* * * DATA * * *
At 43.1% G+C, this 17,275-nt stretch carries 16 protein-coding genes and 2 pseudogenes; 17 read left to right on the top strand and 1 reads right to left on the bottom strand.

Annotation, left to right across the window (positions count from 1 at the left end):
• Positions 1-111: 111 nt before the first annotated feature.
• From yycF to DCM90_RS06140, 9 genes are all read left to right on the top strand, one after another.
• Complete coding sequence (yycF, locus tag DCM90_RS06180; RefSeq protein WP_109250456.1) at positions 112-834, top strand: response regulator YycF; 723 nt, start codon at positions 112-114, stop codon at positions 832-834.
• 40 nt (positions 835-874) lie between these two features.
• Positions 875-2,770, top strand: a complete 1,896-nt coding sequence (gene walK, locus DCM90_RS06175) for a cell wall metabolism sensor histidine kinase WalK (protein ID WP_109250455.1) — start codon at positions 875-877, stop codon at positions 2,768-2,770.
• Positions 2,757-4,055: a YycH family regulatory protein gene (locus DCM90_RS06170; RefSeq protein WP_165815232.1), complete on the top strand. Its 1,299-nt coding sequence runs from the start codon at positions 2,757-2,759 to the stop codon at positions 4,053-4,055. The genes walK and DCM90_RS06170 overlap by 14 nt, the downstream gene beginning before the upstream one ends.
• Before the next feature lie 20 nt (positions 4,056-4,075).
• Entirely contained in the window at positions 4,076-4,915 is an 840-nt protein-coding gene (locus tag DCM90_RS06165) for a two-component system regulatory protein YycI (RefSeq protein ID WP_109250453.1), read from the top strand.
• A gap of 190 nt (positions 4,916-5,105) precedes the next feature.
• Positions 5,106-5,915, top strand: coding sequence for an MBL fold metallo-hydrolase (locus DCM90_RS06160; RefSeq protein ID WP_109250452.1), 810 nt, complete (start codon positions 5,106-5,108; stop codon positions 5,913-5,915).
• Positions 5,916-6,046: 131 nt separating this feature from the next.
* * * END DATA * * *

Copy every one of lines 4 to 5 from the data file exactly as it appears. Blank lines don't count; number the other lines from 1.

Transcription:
• From yycF to DCM90_RS06140, 9 genes are all read left to right on the top strand, one after another.
• Complete coding sequence (yycF, locus tag DCM90_RS06180; RefSeq protein WP_109250456.1) at positions 112-834, top strand: response regulator YycF; 723 nt, start codon at positions 112-114, stop codon at positions 832-834.